TO BE honest I’ve never really been excited by the literary works of Jane Austen.
I tried watching her ‘Sanditon’ currently showing on television but gave up halfway through the first episode.
I know ‘Pride and Prejudice’ is regarded as one of Britain’s best-loved books and I’ve tried to read it – honestly! – Because I felt I should, at least once a decade for the past 50 years but never completed the mission.
I have however seen the 2005 film version starring Keira Knightly and Mathew Macfadyen so I know the story is about Mr Bennett’s five little girls who can’t inherit the estate because they’re not chaps!
They must therefore: ‘marry well’.
I don’t know what I was expecting from this co-production between ‘The Royal Lyceum’,’Tron Theatre’, ‘Blood of the Young’, ‘Birmingham REP’, ‘Bristol Old Vic’, ‘Leeds Playhouse’, ‘Northern Stage’, ‘Nuffield Southampton’ and ‘Oxford Playhouse’ (phew!) but with such a list of theatrical royalty it had to be something special – and indeed it was!
Writer and adapter Isobel McArthur gripped me with her version where Jane Austen failed.
The ‘sort of’ in the title is all embracing really.
It’s ‘sort of’ the original story – I was told by eminent Austen aficionados that nothing is left out – ‘sort of’ a musical – but not really, more a ‘sort of’ clever karaoke, ‘sort of’ an upstairs-downstairs comedy bordering on farce and yes, ‘sort-of’ a period drama brought bang up to date.
McArthur also appears as one of the magnificent cast of six women who multi-task and gender to create an evening of pure magic with a little madness and much mayhem. She is joined by Tori Burgess, Felixe Forde, Christina Gordon, Hannah Jarrett-Scott and Meghan Tyler – all of them offering up an equal amount of talent, energy and pure cheek with a Scottish accent.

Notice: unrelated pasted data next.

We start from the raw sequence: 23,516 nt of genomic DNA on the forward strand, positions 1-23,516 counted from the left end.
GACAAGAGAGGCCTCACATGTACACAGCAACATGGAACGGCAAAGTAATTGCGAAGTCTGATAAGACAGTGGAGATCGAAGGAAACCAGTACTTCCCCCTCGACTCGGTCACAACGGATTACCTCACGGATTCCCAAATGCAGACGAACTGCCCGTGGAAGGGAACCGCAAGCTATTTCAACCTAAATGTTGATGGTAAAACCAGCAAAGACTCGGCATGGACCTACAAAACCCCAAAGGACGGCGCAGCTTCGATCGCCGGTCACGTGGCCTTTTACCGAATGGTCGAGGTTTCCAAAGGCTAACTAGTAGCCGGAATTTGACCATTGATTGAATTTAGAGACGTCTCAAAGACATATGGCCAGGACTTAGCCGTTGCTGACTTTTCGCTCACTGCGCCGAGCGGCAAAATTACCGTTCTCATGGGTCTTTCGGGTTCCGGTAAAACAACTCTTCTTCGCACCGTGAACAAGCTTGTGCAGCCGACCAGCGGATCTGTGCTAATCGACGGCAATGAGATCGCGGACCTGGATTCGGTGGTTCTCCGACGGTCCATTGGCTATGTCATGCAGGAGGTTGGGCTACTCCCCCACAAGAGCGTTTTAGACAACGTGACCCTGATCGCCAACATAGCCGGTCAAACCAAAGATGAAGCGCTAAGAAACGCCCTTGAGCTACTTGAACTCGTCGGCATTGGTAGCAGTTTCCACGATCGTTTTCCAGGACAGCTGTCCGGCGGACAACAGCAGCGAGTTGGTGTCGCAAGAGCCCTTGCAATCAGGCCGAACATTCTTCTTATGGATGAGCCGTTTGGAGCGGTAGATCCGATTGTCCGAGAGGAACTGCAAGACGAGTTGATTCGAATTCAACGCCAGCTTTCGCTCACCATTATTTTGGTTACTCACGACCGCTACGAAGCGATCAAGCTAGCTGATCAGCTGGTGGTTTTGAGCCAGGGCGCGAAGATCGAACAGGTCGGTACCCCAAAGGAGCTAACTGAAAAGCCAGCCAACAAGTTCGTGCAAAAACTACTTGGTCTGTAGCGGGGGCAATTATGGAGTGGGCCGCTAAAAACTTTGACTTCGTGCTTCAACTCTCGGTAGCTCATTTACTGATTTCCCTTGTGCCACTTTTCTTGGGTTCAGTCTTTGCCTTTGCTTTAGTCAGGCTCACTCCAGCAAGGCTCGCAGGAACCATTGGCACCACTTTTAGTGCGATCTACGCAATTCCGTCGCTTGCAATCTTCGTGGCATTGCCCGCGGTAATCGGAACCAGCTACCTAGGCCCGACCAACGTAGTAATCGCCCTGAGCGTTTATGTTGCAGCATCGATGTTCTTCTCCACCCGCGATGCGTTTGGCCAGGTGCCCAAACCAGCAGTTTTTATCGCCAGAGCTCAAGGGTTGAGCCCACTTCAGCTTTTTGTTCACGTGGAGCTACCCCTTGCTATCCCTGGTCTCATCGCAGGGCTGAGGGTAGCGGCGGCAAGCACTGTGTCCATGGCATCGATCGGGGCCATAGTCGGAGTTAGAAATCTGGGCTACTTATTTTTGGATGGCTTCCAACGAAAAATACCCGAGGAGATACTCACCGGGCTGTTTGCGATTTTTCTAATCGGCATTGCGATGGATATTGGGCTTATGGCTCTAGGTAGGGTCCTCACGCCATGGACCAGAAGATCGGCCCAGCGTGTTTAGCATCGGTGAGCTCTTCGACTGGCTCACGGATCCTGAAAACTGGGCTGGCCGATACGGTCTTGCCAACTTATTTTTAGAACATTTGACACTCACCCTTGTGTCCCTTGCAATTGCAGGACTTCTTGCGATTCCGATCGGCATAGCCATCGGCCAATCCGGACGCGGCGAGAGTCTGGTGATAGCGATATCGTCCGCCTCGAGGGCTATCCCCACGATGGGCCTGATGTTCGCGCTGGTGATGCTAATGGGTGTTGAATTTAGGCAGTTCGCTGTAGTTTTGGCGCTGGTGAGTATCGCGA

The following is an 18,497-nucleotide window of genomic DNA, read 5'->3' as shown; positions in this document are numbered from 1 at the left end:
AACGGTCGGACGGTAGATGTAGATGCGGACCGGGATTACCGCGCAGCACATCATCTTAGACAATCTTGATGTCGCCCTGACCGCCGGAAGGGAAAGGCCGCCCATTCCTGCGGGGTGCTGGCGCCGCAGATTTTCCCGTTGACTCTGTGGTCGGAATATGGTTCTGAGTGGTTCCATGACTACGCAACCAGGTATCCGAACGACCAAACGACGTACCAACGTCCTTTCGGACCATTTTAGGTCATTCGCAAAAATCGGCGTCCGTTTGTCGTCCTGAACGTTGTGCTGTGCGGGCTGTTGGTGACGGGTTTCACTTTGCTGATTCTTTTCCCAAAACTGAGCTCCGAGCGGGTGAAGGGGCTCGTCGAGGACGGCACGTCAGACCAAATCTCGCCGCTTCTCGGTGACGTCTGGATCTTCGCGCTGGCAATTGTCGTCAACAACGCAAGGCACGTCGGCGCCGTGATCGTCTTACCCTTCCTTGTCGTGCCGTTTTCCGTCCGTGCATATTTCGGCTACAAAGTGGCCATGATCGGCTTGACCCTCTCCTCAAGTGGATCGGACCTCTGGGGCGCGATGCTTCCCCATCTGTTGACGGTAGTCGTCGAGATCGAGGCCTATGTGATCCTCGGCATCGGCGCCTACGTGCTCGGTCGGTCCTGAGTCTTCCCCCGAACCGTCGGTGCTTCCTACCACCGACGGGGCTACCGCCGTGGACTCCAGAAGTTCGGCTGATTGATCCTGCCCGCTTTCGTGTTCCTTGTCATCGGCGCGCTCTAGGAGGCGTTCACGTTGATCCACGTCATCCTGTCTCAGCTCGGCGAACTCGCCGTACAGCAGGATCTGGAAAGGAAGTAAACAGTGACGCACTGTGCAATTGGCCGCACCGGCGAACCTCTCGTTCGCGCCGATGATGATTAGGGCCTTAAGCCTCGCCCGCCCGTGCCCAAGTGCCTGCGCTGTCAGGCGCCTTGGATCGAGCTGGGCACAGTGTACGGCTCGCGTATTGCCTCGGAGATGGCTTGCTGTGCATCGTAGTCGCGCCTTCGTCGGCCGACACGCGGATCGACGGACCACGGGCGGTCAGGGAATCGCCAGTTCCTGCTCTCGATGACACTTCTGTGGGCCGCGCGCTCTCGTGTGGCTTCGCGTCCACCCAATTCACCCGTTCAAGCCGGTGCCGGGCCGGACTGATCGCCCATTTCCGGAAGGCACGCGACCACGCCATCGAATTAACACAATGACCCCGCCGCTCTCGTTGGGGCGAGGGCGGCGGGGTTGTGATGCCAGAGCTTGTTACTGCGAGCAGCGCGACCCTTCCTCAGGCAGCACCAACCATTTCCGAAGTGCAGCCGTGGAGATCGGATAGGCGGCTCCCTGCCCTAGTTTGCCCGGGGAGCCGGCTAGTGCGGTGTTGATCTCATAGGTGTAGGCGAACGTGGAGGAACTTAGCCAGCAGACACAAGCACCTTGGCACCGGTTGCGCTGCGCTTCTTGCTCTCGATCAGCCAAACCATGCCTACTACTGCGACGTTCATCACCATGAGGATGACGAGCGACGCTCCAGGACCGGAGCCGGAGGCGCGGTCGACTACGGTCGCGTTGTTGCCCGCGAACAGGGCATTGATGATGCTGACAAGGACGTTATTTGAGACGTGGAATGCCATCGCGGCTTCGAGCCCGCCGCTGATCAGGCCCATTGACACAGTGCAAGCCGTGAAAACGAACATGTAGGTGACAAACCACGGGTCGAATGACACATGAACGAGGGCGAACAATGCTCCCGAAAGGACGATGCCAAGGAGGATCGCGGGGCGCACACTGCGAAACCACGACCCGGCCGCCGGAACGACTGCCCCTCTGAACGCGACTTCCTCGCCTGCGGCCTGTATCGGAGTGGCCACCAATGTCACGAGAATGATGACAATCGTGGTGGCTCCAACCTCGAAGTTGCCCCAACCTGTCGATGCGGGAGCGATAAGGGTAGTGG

Paul Brotherston obviously enjoyed directing this wondrous romp – there are so many clever moments, so much humour and – where necessary – poignancy.
You can feel the skilled hand of a craftmaster at work gently sewing together the ideas and talents of this inclusive and collective all-female company.
Being in the audience was almost like being invited to a private party where everyone’s got interesting stories to tell – there is even one point when we are asked: “Are we all OK for drinks?”
Jane Austen was a spirited lady – I’m sure she would approve of McArthur’s hilarious 21st century take.
Despite all the humour the voices are strong and cleverly turn the tables on historic male dominance, with a nod to feminism whilst offering a big shout out to equality.
This ‘Pride & Prejudice’ is not ‘sort of’ but definitely bold, innovative and infectiously entertaining.
Pride & Prejudice* (*Sort Of) runs at the Birmingham Rep until November 2.
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